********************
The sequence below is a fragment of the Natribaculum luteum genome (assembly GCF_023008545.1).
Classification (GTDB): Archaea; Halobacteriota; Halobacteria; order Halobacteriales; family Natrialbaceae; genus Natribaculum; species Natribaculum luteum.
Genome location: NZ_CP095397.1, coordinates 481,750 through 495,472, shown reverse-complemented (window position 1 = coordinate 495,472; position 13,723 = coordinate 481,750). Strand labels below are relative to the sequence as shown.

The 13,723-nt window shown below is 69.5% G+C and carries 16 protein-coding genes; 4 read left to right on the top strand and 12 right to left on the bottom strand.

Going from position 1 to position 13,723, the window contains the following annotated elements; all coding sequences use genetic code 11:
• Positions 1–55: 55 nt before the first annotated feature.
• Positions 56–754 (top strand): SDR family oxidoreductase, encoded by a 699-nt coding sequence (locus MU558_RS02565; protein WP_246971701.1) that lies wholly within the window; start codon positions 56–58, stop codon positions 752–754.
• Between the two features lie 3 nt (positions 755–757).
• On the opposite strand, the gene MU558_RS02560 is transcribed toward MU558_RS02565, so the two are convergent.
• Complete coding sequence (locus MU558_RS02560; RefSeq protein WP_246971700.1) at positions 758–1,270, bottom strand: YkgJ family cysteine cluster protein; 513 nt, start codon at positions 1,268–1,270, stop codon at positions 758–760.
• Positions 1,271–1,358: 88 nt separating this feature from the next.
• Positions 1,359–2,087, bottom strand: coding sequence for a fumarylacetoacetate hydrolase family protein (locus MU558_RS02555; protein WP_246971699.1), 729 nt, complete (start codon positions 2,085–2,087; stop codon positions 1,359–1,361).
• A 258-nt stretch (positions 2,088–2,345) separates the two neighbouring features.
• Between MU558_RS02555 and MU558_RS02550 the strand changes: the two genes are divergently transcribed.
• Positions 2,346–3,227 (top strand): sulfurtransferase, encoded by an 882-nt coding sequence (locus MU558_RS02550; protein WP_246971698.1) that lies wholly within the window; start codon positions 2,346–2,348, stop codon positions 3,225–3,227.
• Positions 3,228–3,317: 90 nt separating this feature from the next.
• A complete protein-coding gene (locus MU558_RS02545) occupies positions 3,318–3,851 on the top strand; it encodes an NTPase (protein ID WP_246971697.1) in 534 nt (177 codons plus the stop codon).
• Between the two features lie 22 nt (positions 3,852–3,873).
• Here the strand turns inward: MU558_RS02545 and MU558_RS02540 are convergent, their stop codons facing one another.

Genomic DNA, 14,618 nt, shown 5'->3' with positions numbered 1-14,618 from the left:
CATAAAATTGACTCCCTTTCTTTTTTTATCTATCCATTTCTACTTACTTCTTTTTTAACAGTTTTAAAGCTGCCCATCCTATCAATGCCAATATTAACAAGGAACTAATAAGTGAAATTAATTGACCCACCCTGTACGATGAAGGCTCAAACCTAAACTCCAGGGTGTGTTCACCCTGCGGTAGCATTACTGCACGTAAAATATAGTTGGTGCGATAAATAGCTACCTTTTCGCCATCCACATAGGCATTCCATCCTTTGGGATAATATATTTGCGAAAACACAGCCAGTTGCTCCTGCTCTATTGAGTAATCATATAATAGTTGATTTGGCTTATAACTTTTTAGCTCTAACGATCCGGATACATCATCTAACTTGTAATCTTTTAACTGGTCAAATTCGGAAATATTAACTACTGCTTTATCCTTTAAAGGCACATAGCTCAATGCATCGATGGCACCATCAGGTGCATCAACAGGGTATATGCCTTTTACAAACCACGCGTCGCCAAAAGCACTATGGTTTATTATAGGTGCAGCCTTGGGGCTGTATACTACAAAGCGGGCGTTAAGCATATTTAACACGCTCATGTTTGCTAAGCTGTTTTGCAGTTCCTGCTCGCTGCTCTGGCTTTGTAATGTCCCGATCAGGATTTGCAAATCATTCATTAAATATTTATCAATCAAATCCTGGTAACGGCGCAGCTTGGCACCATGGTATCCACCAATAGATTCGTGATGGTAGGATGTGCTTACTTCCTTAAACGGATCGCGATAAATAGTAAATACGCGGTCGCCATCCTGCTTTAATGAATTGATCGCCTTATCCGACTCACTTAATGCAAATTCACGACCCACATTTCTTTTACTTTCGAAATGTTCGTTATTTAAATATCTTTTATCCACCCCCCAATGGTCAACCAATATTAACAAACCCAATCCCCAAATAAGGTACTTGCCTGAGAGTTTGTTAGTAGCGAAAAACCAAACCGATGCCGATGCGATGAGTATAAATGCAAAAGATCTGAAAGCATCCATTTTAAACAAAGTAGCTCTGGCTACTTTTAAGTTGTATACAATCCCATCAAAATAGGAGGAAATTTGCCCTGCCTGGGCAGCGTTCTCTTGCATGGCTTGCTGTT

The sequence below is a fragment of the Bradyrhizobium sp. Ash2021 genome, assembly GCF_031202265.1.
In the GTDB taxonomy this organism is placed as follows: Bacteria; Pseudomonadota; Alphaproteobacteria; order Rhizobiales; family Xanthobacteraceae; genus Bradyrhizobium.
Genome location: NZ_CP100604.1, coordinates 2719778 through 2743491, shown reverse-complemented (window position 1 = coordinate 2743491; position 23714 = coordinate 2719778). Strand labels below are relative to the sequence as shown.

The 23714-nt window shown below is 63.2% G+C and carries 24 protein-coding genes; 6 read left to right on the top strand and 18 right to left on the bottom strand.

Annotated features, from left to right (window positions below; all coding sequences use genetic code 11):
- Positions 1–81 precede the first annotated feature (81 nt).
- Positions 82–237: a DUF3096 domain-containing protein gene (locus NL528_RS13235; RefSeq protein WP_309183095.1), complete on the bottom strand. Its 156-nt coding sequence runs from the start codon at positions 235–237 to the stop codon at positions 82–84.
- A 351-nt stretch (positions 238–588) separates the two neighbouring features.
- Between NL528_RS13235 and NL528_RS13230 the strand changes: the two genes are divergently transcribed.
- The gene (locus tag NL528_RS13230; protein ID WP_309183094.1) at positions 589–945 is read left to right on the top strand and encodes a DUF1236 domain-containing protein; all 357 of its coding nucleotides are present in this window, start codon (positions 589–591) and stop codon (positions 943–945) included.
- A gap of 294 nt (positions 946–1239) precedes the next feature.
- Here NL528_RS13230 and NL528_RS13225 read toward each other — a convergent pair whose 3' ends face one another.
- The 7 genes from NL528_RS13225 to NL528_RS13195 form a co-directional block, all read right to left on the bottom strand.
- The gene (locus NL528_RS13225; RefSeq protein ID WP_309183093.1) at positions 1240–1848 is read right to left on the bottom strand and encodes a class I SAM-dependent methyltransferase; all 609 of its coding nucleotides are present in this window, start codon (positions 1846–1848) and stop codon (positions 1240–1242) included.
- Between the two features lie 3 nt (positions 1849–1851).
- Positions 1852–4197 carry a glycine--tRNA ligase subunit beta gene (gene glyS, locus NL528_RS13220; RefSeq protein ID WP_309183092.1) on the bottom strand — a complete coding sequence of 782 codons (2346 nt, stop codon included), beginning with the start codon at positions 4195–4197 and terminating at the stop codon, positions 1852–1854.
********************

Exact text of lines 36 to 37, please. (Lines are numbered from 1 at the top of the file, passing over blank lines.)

- Between the two features lie 3 nt (positions 1849–1851).
- Positions 1852–4197 carry a glycine--tRNA ligase subunit beta gene (gene glyS, locus NL528_RS13220; RefSeq protein ID WP_309183092.1) on the bottom strand — a complete coding sequence of 782 codons (2346 nt, stop codon included), beginning with the start codon at positions 4195–4197 and terminating at the stop codon, positions 1852–1854.